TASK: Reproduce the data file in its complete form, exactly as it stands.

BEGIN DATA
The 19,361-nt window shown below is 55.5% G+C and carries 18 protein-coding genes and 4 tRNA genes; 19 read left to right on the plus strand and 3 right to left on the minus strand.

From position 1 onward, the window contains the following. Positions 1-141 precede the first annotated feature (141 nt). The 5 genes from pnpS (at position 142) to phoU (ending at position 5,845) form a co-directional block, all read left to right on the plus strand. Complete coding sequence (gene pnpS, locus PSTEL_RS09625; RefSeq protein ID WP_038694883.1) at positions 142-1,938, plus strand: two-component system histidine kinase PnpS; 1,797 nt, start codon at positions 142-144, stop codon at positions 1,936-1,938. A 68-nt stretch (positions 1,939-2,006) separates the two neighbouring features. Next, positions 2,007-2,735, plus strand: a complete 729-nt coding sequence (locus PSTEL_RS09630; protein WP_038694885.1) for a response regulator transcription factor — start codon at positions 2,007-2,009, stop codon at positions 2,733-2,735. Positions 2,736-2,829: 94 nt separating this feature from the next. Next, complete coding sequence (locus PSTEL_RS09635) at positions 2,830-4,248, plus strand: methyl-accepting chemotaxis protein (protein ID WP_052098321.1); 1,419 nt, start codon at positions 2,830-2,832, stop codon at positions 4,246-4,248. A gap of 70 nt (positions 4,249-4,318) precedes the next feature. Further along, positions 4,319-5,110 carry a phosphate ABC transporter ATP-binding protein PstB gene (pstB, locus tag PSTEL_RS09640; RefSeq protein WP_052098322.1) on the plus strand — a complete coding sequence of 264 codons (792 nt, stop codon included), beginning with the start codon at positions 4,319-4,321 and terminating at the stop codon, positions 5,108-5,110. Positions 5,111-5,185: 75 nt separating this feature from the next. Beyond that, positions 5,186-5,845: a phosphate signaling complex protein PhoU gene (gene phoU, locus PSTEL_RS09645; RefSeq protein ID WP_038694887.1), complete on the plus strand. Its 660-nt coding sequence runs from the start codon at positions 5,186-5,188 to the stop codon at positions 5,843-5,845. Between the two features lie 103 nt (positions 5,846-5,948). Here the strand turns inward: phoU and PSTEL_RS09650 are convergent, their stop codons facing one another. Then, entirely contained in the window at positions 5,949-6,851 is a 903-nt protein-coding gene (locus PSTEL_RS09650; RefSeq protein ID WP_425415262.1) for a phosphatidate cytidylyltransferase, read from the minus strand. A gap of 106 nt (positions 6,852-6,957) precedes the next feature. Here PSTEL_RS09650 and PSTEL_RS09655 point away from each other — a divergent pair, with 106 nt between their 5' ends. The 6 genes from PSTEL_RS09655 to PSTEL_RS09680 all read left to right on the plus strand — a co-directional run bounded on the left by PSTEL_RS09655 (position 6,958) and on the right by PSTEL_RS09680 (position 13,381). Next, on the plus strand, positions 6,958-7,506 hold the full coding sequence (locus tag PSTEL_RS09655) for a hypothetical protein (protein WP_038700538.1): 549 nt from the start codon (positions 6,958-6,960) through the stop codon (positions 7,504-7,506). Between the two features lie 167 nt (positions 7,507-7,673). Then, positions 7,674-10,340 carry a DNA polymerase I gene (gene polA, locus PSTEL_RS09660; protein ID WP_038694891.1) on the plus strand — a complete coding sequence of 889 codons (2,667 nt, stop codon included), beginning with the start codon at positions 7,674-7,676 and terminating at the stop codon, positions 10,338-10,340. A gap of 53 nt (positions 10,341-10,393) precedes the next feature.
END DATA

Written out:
The 19,361-nt window shown below is 55.5% G+C and carries 18 protein-coding genes and 4 tRNA genes; 19 read left to right on the plus strand and 3 right to left on the minus strand.

From position 1 onward, the window contains the following. Positions 1-141 precede the first annotated feature (141 nt). The 5 genes from pnpS (at position 142) to phoU (ending at position 5,845) form a co-directional block, all read left to right on the plus strand. Complete coding sequence (gene pnpS, locus PSTEL_RS09625; RefSeq protein ID WP_038694883.1) at positions 142-1,938, plus strand: two-component system histidine kinase PnpS; 1,797 nt, start codon at positions 142-144, stop codon at positions 1,936-1,938. A 68-nt stretch (positions 1,939-2,006) separates the two neighbouring features. Next, positions 2,007-2,735, plus strand: a complete 729-nt coding sequence (locus PSTEL_RS09630; protein WP_038694885.1) for a response regulator transcription factor — start codon at positions 2,007-2,009, stop codon at positions 2,733-2,735. Positions 2,736-2,829: 94 nt separating this feature from the next. Next, complete coding sequence (locus PSTEL_RS09635) at positions 2,830-4,248, plus strand: methyl-accepting chemotaxis protein (protein ID WP_052098321.1); 1,419 nt, start codon at positions 2,830-2,832, stop codon at positions 4,246-4,248. A gap of 70 nt (positions 4,249-4,318) precedes the next feature. Further along, positions 4,319-5,110 carry a phosphate ABC transporter ATP-binding protein PstB gene (pstB, locus tag PSTEL_RS09640; RefSeq protein WP_052098322.1) on the plus strand — a complete coding sequence of 264 codons (792 nt, stop codon included), beginning with the start codon at positions 4,319-4,321 and terminating at the stop codon, positions 5,108-5,110. Positions 5,111-5,185: 75 nt separating this feature from the next. Beyond that, positions 5,186-5,845: a phosphate signaling complex protein PhoU gene (gene phoU, locus PSTEL_RS09645; RefSeq protein ID WP_038694887.1), complete on the plus strand. Its 660-nt coding sequence runs from the start codon at positions 5,186-5,188 to the stop codon at positions 5,843-5,845. Between the two features lie 103 nt (positions 5,846-5,948). Here the strand turns inward: phoU and PSTEL_RS09650 are convergent, their stop codons facing one another. Then, entirely contained in the window at positions 5,949-6,851 is a 903-nt protein-coding gene (locus PSTEL_RS09650; RefSeq protein ID WP_425415262.1) for a phosphatidate cytidylyltransferase, read from the minus strand. A gap of 106 nt (positions 6,852-6,957) precedes the next feature. Here PSTEL_RS09650 and PSTEL_RS09655 point away from each other — a divergent pair, with 106 nt between their 5' ends. The 6 genes from PSTEL_RS09655 to PSTEL_RS09680 all read left to right on the plus strand — a co-directional run bounded on the left by PSTEL_RS09655 (position 6,958) and on the right by PSTEL_RS09680 (position 13,381). Next, on the plus strand, positions 6,958-7,506 hold the full coding sequence (locus tag PSTEL_RS09655) for a hypothetical protein (protein WP_038700538.1): 549 nt from the start codon (positions 6,958-6,960) through the stop codon (positions 7,504-7,506). Between the two features lie 167 nt (positions 7,507-7,673). Then, positions 7,674-10,340 carry a DNA polymerase I gene (gene polA, locus PSTEL_RS09660; protein ID WP_038694891.1) on the plus strand — a complete coding sequence of 889 codons (2,667 nt, stop codon included), beginning with the start codon at positions 7,674-7,676 and terminating at the stop codon, positions 10,338-10,340. A gap of 53 nt (positions 10,341-10,393) precedes the next feature.